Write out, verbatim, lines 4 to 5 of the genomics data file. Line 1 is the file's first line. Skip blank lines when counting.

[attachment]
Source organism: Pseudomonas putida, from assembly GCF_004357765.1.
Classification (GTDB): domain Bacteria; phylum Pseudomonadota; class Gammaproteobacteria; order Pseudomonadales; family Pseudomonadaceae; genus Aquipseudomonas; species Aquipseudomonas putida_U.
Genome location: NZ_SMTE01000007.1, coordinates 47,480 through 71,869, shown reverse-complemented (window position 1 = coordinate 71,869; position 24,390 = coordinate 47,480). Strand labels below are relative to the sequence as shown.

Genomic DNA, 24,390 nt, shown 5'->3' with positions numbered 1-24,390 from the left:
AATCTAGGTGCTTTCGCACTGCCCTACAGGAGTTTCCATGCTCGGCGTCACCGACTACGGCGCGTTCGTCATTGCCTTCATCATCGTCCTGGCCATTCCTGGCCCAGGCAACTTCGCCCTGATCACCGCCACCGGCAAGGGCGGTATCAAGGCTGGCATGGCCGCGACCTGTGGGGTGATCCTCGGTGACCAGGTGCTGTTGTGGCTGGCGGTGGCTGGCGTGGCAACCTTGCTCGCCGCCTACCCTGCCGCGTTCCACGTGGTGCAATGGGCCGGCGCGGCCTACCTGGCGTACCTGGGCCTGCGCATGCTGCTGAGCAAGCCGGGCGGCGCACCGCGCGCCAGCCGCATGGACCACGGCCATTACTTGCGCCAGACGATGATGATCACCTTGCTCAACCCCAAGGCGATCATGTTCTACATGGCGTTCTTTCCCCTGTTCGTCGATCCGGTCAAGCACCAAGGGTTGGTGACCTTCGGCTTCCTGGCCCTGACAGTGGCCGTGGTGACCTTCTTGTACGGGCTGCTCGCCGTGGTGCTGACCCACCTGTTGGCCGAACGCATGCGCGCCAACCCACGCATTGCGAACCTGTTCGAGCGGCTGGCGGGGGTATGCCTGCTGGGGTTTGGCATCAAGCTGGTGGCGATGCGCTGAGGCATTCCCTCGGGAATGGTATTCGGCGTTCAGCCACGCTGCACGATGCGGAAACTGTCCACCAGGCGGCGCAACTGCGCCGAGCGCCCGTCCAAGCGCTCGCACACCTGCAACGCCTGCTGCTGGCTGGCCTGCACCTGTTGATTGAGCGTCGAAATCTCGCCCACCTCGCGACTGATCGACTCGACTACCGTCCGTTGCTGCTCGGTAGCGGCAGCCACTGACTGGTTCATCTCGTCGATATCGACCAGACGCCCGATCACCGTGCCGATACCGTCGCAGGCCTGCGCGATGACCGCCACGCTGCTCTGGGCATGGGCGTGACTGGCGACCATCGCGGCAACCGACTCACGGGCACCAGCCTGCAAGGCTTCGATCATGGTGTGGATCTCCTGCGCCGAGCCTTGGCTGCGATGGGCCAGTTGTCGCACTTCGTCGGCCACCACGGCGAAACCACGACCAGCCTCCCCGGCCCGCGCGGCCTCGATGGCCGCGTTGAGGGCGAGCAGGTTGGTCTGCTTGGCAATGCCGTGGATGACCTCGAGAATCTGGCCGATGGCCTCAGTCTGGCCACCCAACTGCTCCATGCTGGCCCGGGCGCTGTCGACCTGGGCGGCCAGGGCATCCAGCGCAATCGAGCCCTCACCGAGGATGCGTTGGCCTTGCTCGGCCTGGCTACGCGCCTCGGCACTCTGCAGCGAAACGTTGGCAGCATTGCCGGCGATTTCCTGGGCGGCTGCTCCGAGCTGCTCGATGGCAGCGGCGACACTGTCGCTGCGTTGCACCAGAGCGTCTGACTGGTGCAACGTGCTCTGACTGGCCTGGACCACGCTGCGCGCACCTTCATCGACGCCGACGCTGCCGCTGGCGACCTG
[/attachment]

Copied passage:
Genomic DNA, 24,390 nt, shown 5'->3' with positions numbered 1-24,390 from the left:
AATCTAGGTGCTTTCGCACTGCCCTACAGGAGTTTCCATGCTCGGCGTCACCGACTACGGCGCGTTCGTCATTGCCTTCATCATCGTCCTGGCCATTCCTGGCCCAGGCAACTTCGCCCTGATCACCGCCACCGGCAAGGGCGGTATCAAGGCTGGCATGGCCGCGACCTGTGGGGTGATCCTCGGTGACCAGGTGCTGTTGTGGCTGGCGGTGGCTGGCGTGGCAACCTTGCTCGCCGCCTACCCTGCCGCGTTCCACGTGGTGCAATGGGCCGGCGCGGCCTACCTGGCGTACCTGGGCCTGCGCATGCTGCTGAGCAAGCCGGGCGGCGCACCGCGCGCCAGCCGCATGGACCACGGCCATTACTTGCGCCAGACGATGATGATCACCTTGCTCAACCCCAAGGCGATCATGTTCTACATGGCGTTCTTTCCCCTGTTCGTCGATCCGGTCAAGCACCAAGGGTTGGTGACCTTCGGCTTCCTGGCCCTGACAGTGGCCGTGGTGACCTTCTTGTACGGGCTGCTCGCCGTGGTGCTGACCCACCTGTTGGCCGAACGCATGCGCGCCAACCCACGCATTGCGAACCTGTTCGAGCGGCTGGCGGGGGTATGCCTGCTGGGGTTTGGCATCAAGCTGGTGGCGATGCGCTGAGGCATTCCCTCGGGAATGGTATTCGGCGTTCAGCCACGCTGCACGATGCGGAAACTGTCCACCAGGCGGCGCAACTGCGCCGAGCGCCCGTCCAAGCGCTCGCACACCTGCAACGCCTGCTGCTGGCTGGCCTGCACCTGTTGATTGAGCGTCGAAATCTCGCCCACCTCGCGACTGATCGACTCGACTACCGTCCGTTGCTGCTCGGTAGCGGCAGCCACTGACTGGTTCATCTCGTCGATATCGACCAGACGCCCGATCACCGTGCCGATACCGTCGCAGGCCTGCGCGATGACCGCCACGCTGCTCTGGGCATGGGCGTGACTGGCGACCATCGCGGCAACCGACTCACGGGCACCAGCCTGCAAGGCTTCGATCATGGTGTGGATCTCCTGCGCCGAGCCTTGGCTGCGATGGGCCAGTTGTCGCACTTCGTCGGCCACCACGGCGAAACCACGACCAGCCTCCCCGGCCCGCGCGGCCTCGATGGCCGCGTTGAGGGCGAGCAGGTTGGTCTGCTTGGCAATGCCGTGGATGACCTCGAGAATCTGGCCGATGGCCTCAGTCTGGCCACCCAACTGCTCCATGCTGGCCCGGGCGCTGTCGACCTGGGCGGCCAGGGCATCCAGCGCAATCGAGCCCTCACCGAGGATGCGTTGGCCTTGCTCGGCCTGGCTACGCGCCTCGGCACTCTGCAGCGAAACGTTGGCAGCATTGCCGGCGATTTCCTGGGCGGCTGCTCCGAGCTGCTCGATGGCAGCGGCGACACTGTCGCTGCGTTGCACCAGAGCGTCTGACTGGTGCAACGTGCTCTGACTGGCCTGGACCACGCTGCGCGCACCTTCATCGACGCCGACGCTGCCGCTGGCGACCTG